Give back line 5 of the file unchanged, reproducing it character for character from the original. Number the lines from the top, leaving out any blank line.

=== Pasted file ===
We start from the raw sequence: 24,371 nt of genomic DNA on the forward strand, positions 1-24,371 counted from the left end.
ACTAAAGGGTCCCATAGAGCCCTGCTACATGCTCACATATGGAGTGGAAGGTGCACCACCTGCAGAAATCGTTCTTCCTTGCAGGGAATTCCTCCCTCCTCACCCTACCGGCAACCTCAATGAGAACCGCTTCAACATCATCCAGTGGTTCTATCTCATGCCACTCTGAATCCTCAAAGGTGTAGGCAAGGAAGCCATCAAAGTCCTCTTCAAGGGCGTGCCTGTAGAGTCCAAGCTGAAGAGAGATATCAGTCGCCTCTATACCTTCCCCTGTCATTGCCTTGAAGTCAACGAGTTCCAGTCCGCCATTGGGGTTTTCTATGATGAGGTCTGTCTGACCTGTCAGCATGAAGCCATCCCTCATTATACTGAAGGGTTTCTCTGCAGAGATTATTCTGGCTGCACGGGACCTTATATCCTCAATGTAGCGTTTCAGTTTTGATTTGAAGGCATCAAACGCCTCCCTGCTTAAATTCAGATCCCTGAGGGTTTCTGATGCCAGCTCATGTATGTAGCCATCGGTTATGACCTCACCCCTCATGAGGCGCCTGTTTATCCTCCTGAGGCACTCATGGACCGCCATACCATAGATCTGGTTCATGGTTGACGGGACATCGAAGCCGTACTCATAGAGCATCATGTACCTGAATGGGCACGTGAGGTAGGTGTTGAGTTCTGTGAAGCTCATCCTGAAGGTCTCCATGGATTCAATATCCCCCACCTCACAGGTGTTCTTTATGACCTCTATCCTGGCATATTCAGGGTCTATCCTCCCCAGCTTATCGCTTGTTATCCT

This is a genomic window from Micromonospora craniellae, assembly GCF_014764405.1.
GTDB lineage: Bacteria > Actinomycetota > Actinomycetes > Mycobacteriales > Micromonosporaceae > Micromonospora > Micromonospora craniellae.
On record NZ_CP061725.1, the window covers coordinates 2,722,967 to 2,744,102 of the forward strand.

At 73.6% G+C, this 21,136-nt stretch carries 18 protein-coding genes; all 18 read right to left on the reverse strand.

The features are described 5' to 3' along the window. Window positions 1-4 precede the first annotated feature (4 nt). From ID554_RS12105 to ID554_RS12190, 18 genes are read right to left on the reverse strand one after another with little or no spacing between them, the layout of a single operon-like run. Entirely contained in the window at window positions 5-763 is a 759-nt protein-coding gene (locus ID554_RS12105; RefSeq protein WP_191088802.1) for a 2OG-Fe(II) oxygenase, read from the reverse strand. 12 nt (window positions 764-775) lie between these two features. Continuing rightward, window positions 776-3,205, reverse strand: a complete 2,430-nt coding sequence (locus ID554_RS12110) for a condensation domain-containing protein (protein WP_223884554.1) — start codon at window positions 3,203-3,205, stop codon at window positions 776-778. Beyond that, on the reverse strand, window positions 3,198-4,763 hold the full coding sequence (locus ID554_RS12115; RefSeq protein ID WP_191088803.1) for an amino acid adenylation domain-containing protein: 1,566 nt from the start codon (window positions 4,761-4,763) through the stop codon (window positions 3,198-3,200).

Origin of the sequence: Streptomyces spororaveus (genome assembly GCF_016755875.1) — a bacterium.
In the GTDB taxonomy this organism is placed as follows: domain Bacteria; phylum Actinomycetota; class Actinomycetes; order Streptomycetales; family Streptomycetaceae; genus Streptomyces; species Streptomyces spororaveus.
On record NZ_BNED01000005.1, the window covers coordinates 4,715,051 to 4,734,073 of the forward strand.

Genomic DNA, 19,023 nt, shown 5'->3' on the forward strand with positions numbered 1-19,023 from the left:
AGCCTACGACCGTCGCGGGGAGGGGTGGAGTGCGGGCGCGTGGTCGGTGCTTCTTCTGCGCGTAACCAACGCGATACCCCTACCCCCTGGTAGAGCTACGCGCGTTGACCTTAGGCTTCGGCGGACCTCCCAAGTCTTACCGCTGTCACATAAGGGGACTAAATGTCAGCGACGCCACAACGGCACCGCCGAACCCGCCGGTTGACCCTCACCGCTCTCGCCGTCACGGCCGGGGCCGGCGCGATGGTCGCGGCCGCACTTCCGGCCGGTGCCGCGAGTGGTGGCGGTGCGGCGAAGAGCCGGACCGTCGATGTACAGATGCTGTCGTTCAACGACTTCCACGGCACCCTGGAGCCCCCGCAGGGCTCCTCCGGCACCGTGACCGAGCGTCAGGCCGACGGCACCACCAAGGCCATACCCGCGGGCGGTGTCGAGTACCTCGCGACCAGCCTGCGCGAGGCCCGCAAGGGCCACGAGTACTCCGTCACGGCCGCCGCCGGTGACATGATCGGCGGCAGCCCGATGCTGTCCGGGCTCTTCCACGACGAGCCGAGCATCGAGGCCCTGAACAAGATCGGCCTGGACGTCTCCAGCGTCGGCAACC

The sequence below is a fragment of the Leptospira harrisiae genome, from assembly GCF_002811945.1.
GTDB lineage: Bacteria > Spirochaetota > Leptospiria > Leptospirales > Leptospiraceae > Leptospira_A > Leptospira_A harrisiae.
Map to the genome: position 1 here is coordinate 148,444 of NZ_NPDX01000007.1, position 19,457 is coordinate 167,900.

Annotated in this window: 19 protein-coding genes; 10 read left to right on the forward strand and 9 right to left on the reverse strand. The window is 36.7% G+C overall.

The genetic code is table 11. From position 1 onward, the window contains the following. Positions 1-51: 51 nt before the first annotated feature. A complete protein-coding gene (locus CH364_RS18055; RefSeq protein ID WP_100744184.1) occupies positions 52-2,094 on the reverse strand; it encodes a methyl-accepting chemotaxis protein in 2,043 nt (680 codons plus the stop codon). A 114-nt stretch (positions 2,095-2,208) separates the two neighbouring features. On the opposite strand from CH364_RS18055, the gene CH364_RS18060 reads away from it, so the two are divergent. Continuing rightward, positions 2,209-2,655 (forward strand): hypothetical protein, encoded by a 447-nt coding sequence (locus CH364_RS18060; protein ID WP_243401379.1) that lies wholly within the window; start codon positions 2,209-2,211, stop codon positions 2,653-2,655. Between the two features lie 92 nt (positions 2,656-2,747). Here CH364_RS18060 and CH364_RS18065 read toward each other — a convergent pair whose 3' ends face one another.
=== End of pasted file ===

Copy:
On record NZ_CP061725.1, the window covers coordinates 2,722,967 to 2,744,102 of the forward strand.